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IT, Cloud Concerns, & Adoption for Enterprises

Posted by on Jun 26, 2013

The cloud has revolutionized the market for all sorts of sectors. While we’ve already tackled the importance of connecting SMBs to the cloud, enterprises of all sizes can also take advantage of the cloud’s cost savings as well as convenience. In a recent survey, the number of respondents who will move a majority of IT operations to a cloud service within five years jumped up to 29% in 2013 from 27% in 2012. But for some reason, larger enterprises are still somewhat hesitant about moving to the cloud than small to mid-sized enterprises. However, around 59% of companies, from SMBs to large enterprises are still working on IT prep work before selecting the right third party cloud service. From Software-as-a-Service (SaaS) solutions to planned deployments with IT management, third party cloud services present a wide range of options for enterprises looking to leverage technology in their favor.

IT & the Cloud for Enterprises

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But before making the switch, CIOs and IT teams must do the work of protecting their data and choosing the right private service for their security needs. According to Richard Dorough, managing director for PwC Forensic Services, before making the switch, “it makes sense to evaluate the data itself, the service level agreement and the cloud service security before moving anything to the cloud.” Clouds can be “better, faster, cheaper, more flexible and more secure” than what many enterprises could do internally. But privacy concerns over sensitive company data have still kept many cautious enterprises at bay. With proper encryption and security procedures, everyone from manufacturers to health care providers can take full advantage of the conveniences and costs savings that the cloud provides. Such benefits serve “as a de facto endorsement of hybrid and private cloud deployments, especially for healthcare and other heavily regulated industries,” for people like Scott Blanchette, senior vice president of information and technology services for Vanguard Health Systems. With HIPPA concerns at the forefront of Mr. Blanchette’s mind, a private cloud deployment offers full control of data, cloud convenience, and ultimate security.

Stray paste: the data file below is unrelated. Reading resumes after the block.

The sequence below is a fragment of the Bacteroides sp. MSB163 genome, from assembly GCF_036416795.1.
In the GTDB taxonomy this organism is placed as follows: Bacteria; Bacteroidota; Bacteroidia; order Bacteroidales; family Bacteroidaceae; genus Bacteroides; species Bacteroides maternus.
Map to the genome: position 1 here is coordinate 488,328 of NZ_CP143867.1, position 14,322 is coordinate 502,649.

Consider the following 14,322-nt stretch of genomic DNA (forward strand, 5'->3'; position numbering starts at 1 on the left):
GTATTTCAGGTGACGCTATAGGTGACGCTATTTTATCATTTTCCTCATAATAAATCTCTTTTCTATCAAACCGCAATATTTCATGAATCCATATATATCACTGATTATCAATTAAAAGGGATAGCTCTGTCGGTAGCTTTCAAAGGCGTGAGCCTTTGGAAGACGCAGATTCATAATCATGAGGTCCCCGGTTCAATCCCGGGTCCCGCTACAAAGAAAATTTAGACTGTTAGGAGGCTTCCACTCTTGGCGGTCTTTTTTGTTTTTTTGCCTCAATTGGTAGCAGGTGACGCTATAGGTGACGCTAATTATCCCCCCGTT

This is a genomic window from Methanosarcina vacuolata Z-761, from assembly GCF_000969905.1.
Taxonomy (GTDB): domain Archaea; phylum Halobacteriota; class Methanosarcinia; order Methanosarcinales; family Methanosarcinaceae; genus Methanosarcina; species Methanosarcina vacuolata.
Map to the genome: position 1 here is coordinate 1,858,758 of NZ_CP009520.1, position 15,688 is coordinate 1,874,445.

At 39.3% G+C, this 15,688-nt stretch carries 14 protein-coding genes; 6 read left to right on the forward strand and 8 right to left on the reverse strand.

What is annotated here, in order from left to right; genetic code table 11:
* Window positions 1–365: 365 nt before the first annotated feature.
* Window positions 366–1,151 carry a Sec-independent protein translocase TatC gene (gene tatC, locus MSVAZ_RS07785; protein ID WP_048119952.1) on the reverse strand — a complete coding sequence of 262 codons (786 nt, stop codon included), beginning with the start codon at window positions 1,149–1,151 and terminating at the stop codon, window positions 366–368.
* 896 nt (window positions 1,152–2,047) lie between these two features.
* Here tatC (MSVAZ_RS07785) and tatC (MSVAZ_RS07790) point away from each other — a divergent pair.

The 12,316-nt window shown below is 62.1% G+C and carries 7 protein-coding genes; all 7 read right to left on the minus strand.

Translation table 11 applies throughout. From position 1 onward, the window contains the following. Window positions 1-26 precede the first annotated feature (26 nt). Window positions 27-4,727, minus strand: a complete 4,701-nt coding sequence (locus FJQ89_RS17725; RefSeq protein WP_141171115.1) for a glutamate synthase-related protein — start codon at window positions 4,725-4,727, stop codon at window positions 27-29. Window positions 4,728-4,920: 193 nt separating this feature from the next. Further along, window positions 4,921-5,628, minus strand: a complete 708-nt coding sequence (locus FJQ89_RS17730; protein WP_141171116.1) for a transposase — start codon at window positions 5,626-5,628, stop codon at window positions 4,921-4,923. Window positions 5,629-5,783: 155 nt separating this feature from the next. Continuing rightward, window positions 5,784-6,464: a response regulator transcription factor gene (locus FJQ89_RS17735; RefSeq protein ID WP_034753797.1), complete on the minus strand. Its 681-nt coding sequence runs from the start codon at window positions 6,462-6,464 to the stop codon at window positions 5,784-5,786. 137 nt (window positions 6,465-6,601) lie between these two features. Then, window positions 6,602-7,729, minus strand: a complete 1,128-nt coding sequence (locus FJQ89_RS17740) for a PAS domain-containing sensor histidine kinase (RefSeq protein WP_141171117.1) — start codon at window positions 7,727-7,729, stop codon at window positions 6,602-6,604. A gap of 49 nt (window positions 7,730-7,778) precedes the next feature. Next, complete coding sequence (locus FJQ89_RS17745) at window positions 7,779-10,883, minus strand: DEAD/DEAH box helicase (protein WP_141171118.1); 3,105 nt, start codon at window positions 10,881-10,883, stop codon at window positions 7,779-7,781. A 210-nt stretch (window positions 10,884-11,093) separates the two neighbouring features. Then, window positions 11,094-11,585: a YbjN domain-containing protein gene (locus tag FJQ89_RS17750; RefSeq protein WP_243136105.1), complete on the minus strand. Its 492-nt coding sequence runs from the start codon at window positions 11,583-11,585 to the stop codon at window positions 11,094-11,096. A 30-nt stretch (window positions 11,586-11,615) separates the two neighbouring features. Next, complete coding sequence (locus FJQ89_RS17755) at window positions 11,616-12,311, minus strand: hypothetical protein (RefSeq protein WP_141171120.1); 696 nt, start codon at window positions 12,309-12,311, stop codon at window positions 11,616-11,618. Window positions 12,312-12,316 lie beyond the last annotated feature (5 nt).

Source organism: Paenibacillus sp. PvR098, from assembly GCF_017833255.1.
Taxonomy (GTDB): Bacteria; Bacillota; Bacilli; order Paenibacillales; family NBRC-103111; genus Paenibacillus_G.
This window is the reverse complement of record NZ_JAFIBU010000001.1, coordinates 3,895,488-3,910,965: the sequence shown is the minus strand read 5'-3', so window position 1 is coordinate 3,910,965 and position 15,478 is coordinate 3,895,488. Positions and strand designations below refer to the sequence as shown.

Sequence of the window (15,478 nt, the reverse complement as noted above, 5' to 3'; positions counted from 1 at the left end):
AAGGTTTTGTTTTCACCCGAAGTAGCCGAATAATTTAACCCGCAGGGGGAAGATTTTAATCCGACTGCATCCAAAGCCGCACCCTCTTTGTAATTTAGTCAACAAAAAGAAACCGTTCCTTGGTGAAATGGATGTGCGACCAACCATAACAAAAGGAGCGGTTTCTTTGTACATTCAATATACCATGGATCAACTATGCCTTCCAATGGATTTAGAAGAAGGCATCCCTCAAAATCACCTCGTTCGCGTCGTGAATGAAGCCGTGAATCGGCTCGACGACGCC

Why choose the cloud?

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As all sorts of enterprises increasingly rely on cloud adoption to compete in a rapidly shifting global market, IT teams have had to proactively seek out cloud security engineers to help manage onsite security and network infrastructure. This can be outsourced through selecting a truly private third party cloud service provider, or IT teams can hire a designated staff member to keep in house. Cloud security engineers should have a deep understanding of host-based systems, IP architectures, IPv4 and IPv6 networking, as well as network security functions on both stateful and non-stateful technologies.

Public vs Private Clouds

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As Bill Hackenberger, co-founder and CEO of HighCloud Security, writes, “your data in the cloud is your responsibility, no matter what the cloud provider does or says. If a data breach occurs, you will bear all of the consequences, positive and negative.” The importance of securing data onsite before selecting a cloud is highlighted by the user error in Amazon’s cloud. A security firm found that more than 126 billion files were exposed due to user ignorance of proper privacy settings. Having a cloud security engineer onsite or outsourced and available is essential to enterprises looking to take full ownership of their data and privacy.

Another thing that enterprises should look out for is how their third party cloud provider interacts with their data. Onsite encryption should always take place for enterprises dealing in sensitive data, especially before uploading such data to a cloud. Essentially, encryption jumbles the data into something unreadable without an encryption key. Because encryption keys unlock such private company information, encryption keys should be stores exclusively on approved devices. For enterprises wanting to retain control of their data, be sure to find a third party cloud providers that gives you control over encryption keys.

SpiderOak Blue for Enterprises

Finding a truly secure third party cloud service can be a challenge as many services on the market have security gaps that leave private data vulnerable to third party attacks. One cloud storage and sync service that sets itself apart is SpiderOak Blue. This service provides enterprises with a fully private cloud service featuring all of the benefits of cloud storage along with 100% data privacy.

SpiderOak protects sensitive enterprise data through two-factor password authentication and 256-bit AES encryption so that files and passwords stay private. Two-factor authentication is just like the process used by some financial services that require a PIN as an extra precaution along with a password in order to log in. With SpiderOak, enterprises that choose to use two-factor authentication must submit a private code through text along with their unique encrypted password. Authorized accounts can store and sync sensitive data with complete privacy, because this cloud service has absolutely “zero-knowledge” of user passwords or data. And all plaintext encryption keys are exclusively stored on approved devices (SpiderOak never hosts any plaintext data). SpiderOak Blue’s private cloud services are available for enterprises on Windows, Mac, and Linux platforms, along with Android and iOS mobile devices, making this a uniquely cross-platform cloud solution.

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